author = "D. Ciaccia and N. Harada and Wiersema, {M. J.} and Chappo, {J. M.} and B. Hoffman and Ikenberry, {S. O.} and Glen Lehman and Stuart Sherman and Gress, {F. G.}",
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T1 - Preoperative localization and diagnosis of pancreatic and peri-pancreatic islet cell tumors using endoscopic ultrasound (EUS) guided fine needle aspiration (FNA)

T2 - A multicenter experience

AU - Ciaccia, D.

AU - Harada, N.

AU - Wiersema, M. J.

AU - Chappo, J. M.

AU - Hoffman, B.

AU - Ikenberry, S. O.

AU - Lehman, Glen

AU - Sherman, Stuart

AU - Gress, F. G.

PY - 1997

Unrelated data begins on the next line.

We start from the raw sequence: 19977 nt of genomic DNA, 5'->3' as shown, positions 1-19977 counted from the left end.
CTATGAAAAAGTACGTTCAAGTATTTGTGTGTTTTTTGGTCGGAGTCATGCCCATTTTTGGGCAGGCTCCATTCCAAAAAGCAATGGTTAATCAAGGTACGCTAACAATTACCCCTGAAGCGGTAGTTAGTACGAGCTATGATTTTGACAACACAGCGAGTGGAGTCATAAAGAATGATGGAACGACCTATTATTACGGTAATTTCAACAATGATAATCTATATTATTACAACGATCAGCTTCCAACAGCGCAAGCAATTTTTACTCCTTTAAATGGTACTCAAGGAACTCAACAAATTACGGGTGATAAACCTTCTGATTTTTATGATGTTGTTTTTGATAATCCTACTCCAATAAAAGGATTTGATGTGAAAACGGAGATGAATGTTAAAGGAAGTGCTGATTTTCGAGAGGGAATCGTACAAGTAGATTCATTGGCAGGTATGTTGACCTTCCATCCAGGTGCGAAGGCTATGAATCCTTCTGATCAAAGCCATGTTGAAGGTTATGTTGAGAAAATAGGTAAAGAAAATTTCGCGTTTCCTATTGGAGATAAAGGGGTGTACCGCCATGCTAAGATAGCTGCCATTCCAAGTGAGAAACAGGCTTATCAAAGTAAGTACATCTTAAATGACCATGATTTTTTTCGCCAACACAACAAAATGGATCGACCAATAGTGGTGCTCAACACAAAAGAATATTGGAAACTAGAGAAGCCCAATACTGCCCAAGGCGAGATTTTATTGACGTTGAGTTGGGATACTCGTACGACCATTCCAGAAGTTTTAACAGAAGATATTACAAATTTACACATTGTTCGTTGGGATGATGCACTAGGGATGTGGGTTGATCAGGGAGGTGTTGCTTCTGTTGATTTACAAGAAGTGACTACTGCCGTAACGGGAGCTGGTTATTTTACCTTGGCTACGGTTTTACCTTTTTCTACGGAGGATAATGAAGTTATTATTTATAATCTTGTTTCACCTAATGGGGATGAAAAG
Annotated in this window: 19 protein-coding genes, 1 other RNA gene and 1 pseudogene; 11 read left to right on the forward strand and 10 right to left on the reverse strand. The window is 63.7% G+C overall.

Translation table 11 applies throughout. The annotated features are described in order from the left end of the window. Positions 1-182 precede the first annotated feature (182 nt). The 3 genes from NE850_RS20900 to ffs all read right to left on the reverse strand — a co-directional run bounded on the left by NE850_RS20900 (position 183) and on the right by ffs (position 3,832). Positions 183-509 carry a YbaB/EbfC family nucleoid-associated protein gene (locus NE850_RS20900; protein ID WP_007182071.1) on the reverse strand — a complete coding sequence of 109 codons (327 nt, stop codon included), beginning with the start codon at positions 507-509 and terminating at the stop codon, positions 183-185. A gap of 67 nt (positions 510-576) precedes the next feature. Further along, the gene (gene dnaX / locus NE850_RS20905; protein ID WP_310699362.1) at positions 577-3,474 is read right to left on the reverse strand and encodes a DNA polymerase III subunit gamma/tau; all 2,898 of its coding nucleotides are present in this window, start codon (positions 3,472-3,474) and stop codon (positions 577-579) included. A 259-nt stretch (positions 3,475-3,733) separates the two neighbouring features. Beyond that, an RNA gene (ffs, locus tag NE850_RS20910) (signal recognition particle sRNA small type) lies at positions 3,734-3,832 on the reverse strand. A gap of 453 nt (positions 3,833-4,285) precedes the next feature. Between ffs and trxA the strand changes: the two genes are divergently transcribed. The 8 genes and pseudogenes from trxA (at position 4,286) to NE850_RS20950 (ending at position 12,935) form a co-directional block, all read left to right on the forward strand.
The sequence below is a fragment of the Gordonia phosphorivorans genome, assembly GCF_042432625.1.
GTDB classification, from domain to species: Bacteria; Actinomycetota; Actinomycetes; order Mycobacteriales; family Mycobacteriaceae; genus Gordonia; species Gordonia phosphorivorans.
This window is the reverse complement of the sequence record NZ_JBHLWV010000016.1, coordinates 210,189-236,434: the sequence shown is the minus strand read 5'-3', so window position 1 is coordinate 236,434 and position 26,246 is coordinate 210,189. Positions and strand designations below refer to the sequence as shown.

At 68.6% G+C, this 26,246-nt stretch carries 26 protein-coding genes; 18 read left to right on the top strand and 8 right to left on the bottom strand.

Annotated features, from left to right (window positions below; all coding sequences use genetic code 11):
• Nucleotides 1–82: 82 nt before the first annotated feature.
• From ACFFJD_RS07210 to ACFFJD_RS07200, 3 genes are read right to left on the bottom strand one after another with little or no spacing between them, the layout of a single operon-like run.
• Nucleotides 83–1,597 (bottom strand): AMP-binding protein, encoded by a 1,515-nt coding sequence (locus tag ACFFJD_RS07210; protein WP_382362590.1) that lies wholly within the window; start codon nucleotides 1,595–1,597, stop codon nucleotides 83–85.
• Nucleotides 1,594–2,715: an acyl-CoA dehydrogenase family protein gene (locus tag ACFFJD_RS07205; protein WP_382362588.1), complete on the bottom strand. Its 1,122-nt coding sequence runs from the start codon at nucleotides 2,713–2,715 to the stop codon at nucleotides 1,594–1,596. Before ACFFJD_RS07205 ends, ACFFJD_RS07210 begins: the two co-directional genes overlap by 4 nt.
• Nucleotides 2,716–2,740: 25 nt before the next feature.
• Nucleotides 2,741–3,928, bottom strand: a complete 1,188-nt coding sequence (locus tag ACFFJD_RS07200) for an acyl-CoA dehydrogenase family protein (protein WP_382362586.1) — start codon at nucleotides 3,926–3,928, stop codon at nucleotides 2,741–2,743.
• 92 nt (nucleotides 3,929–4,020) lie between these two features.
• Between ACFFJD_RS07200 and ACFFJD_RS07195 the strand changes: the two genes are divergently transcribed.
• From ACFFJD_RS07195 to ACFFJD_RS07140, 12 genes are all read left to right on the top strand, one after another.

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AB - Islet cell tumors of the pancreas are rare, having an estimated prevalence of 10 per 1 million persons. After biochemical evidence in support of an islet cell tumor is obtained, various strategies are employed to localize the tumor so that definitive surgical resection can be attempted. The purpose of this study was to demonstrate the role of EUS and EUS guided FNA in localization and management of pancreatic endocrine tumors. Methods: The EUS databases of 3 medical centers (2 University-IUMC, MUSC; and 1 community based -St. Vincent's) from 1993 to 1996 were reviewed. Patients who had undergone EUS guided FNA for the diagnosis, localization and staging of suspected pancreatic neuroendocrine tumors were analyzed. Results: Fourteen patients with suspected islet cell tumors were identified. Five patients had multifocal lesions on EUS. EUS-guided FNA was performed in all patients; 2 patients had FNA suspicious for gastrinoma but were chromogranin negative on immunostaining; 1 FNA of a suspected gastrinoma was completely negative on cytologic review. One patient with a suspected multifocal insulinoma (2 lesions) had a tail lesion confirmed to be a reactive lymph node by FNA. EUS guided FNA cytology reduced the false positive rate of EUS from 29% (4 of 14 patients) to 0%. In the five patients with hormonally active tumors, the addition of FNA changed the operative approach in 2 patients with multifocal lesions seen at the time of EUS. In the 6 patients with nonfunctional islet cell tumors, FNA prompted debulking surgery for unresectable neuroendocrine tumors. The sensitivity of computerized tomography for islet cell tumor (functional and nonfunctional) localization was 60%. There were no complications. Conclusions: 1.) Addition of FNA to EUS in patients with suspected islet cell tumors is safe and significantly lowers the false positive rate. 2.) Indications for FNA with EUS include multifocal pancreatic lesions or equivocal biochemical results. 3.) The added information obtained by EUS-FNA can be used by the surgeon to plan the optimal management strategy for a given patient.